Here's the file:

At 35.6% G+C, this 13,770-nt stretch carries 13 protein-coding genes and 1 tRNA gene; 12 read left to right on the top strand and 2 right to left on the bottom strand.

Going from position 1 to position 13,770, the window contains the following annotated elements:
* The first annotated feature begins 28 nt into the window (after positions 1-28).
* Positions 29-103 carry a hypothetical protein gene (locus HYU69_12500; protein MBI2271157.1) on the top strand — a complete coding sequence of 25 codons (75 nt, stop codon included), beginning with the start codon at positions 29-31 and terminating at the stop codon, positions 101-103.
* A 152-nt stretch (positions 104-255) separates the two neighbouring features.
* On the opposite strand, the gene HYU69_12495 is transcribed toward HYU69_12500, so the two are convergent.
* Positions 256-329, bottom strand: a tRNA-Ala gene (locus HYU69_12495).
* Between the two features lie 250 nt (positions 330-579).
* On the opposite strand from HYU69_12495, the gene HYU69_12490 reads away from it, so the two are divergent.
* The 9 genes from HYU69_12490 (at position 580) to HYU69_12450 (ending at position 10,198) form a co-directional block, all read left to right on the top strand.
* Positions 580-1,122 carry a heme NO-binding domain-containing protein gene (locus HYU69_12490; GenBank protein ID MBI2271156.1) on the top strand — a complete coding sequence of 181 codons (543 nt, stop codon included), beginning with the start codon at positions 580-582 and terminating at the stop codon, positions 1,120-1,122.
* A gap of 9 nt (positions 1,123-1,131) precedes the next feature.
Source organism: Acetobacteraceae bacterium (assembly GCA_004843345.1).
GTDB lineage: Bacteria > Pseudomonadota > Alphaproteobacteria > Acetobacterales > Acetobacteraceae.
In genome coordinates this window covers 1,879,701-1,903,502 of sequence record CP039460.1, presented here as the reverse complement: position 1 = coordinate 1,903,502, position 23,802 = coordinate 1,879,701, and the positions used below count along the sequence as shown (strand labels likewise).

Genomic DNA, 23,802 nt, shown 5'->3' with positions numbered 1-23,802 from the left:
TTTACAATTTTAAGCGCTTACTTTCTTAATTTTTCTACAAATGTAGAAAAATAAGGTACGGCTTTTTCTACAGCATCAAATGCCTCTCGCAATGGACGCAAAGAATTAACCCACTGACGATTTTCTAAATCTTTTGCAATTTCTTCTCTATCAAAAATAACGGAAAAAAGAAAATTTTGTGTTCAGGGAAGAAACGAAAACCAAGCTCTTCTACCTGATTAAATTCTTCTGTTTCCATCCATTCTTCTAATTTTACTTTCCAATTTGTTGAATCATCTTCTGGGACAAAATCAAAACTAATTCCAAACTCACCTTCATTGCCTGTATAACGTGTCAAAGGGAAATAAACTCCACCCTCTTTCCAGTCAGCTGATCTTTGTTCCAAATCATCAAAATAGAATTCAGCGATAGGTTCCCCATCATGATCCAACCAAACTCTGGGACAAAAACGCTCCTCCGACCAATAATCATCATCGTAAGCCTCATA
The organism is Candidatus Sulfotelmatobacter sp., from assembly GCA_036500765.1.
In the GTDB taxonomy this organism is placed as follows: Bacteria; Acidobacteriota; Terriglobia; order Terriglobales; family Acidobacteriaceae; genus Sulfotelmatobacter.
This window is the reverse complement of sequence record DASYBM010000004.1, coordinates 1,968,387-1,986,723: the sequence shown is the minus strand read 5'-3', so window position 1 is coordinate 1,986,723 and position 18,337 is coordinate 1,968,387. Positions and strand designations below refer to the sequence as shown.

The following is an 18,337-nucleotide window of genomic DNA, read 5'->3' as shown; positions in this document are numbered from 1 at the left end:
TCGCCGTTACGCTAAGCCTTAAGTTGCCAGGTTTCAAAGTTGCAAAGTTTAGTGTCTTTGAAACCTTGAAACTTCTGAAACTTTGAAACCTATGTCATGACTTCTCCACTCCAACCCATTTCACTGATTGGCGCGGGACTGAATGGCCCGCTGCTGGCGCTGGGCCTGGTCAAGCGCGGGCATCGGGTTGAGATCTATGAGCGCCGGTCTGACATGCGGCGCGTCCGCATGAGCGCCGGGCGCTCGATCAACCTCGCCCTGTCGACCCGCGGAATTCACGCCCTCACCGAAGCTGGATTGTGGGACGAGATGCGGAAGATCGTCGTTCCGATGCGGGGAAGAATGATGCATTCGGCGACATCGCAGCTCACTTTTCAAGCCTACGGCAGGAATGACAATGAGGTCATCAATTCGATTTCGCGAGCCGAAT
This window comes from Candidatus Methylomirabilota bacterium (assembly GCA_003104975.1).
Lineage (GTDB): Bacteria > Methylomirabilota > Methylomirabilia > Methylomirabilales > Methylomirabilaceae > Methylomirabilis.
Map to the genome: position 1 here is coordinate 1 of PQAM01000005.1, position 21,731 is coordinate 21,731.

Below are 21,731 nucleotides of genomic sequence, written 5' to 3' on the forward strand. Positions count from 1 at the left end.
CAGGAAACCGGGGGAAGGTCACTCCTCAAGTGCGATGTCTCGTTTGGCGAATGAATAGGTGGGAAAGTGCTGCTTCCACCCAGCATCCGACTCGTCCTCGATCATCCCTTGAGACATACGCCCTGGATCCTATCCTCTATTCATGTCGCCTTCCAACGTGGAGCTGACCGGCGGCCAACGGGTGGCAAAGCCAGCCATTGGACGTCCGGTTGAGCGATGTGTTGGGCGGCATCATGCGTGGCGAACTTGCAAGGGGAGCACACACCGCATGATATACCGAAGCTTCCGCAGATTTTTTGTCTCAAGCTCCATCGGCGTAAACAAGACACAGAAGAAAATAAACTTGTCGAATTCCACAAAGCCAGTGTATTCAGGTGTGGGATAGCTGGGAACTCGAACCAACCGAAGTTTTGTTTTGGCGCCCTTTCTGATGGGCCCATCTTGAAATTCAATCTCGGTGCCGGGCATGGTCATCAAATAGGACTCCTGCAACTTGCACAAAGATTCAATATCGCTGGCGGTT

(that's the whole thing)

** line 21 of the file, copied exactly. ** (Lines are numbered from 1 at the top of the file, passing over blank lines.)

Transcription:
The following is an 18,337-nucleotide window of genomic DNA, read 5'->3' as shown; positions in this document are numbered from 1 at the left end: